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A 'Perfect Holiday' for Queen Latifah

  • Story Highlights
  • Queen Latifah produced, narrates "The Perfect Holiday"
  • The singer/actress is planning a "love project" -- a new rap album
  • Queen Latifah: A lot of thirtysomethings just want good quality hip-hop
  • Star also interested in views on politics
  • Next Article in Entertainment »
By A. Pawlowski
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ATLANTA, Georgia (CNN) -- Christmas songs call this the most wonderful time of the year. That may be especially true for Queen Latifah this season -- in many ways.


"I feel like I'm blessed to do a lot of different things," Queen Latifah says. "And I have to just go for it."

"The Perfect Holiday," a movie she produced and narrates, opens in theaters Wednesday.

She's just been nominated for a Grammy award for her new album "Trav'lin' Light."

And she's planning a "love project" -- a return to her roots with a new rap record -- though she insists she's never really left hip-hop despite performing jazz standards and other classics on her last two CDs.

"I wanted to sing, I wanted to have an opportunity to explore that side of my soul," she said about those projects.

"[But] no one has had the opinions that I've had and made the music that I've made," the singer said about her rap career. "I think there are a lot of thirtysomethings out there who just want good quality hip-hop."

Her return likely won't include many of the words and images the rap music industry has come under fire for in recent years. Queen Latifah said videos objectifying women have become status quo in the hip-hop world -- images she believes many artists are under pressure to include. She said she's always followed another path.

The Queen Latifah file

Real name: Dana Owens

Debut album: "All Hail the Queen" in 1989

Screen debut: Spike Lee's "Jungle Fever" (1991)

• Received Grammy Award for best solo rap performance in 1994

• Nominated for an Academy Award for her role as Mama Morton in the 2002 film "Chicago"

• In 2006, became first hip-hop artist to receive a star on the Hollywood Walk of Fame

"I'm of the generation of hip-hoppers that you've got to have the balls to do something different," she said. "You've got to have the courage to challenge the status quo. That's what the fun of hip-hop is: It's spoken. We are speaking over hot beats. We can talk about anything we want."

She makes it clear the subjects she wants to talk about aren't part of most current rap offerings.

"If we were a little more on our game then there would be a lot of records out right now about the election, about the war in Iraq, about AIDS in Africa and America, about poverty around the world," Queen Latifah said.

"We used to be able to talk about that and not be looked at as corny." Video Watch Queen Latifah talk about her journey from rapper to producer »

Music and politics

The singer, 37, has turned her interest in politics and the presidential campaign into a unique project. With the approach of the 2008 election, she paired up with the Lifetime television network to get women to speak up about the issues important to them and to encourage them to vote.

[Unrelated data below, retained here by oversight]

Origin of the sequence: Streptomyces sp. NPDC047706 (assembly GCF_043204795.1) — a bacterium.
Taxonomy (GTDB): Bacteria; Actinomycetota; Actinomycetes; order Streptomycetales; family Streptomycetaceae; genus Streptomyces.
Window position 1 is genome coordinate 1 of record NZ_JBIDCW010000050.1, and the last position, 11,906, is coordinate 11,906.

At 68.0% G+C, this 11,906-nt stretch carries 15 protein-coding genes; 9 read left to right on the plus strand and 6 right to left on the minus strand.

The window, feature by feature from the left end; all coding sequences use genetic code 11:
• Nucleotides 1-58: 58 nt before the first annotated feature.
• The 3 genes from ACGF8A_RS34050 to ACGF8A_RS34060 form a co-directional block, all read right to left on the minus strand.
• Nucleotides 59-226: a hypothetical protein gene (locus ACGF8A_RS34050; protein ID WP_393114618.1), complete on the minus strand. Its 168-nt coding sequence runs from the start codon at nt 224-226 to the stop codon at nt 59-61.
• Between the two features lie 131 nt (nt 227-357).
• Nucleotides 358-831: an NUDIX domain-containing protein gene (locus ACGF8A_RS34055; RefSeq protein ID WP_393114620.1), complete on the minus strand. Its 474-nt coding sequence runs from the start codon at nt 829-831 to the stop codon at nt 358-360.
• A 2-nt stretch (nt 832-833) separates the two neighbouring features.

Female fans who attended her "Trav'lin' Light" concert tour were asked to complete the sentence "If I were president, I would ..." for a series of video vignettes.

Queen Latifah called the answers extremely heartfelt.

"There were certain women who answered this question that they would just like to see more love and more compassion, more respect for motherhood," Queen Latifah said. "I don't think that's something that a guy would probably think of. But women just have a different take on things."

"We have an opportunity to possibly have a woman president," she added. "So next year has a particular significance in terms of women and our opinions."

Queen Latifah said she doesn't have a favorite presidential hopeful so far in the campaign, but listed Sens. Hillary Clinton and Barack Obama as "strong" candidates.

"For me, when I hear someone who's saying 'I want to shake Washington up a little bit' and allow the people's voices to be heard, that means something," she said.

Movie premieres

Queen Latifah is shaking up the holiday movie season a bit with her new film, billed as the first African-American ensemble Christmas comedy.

She said her production team came up with the idea to do "The Perfect Holiday" after noticing there was something missing from the big screen this time of year.

"None of us could think of a Christmas movie that had a black cast in it. So we said 'Is there one? If not, then we should go ahead and make one,' " Queen Latifah said. (Since then, another holiday film with an African-American cast -- the drama "This Christmas" -- has been released. It has done well at the box office.)

But there are even more movie premieres in her future. She co-stars with Diane Keaton and Katie Holmes in "Mad Money," which hits theaters in January.


Despite Queen Latifah's busy schedule, the singer, actress, Academy Award nominee and businesswoman said she's not done tackling new projects yet.

"I feel like I'm blessed to do a lot of different things and so God is just giving me an opportunity to explore those talents. And I have to just go for it." E-mail to a friend E-mail to a friend

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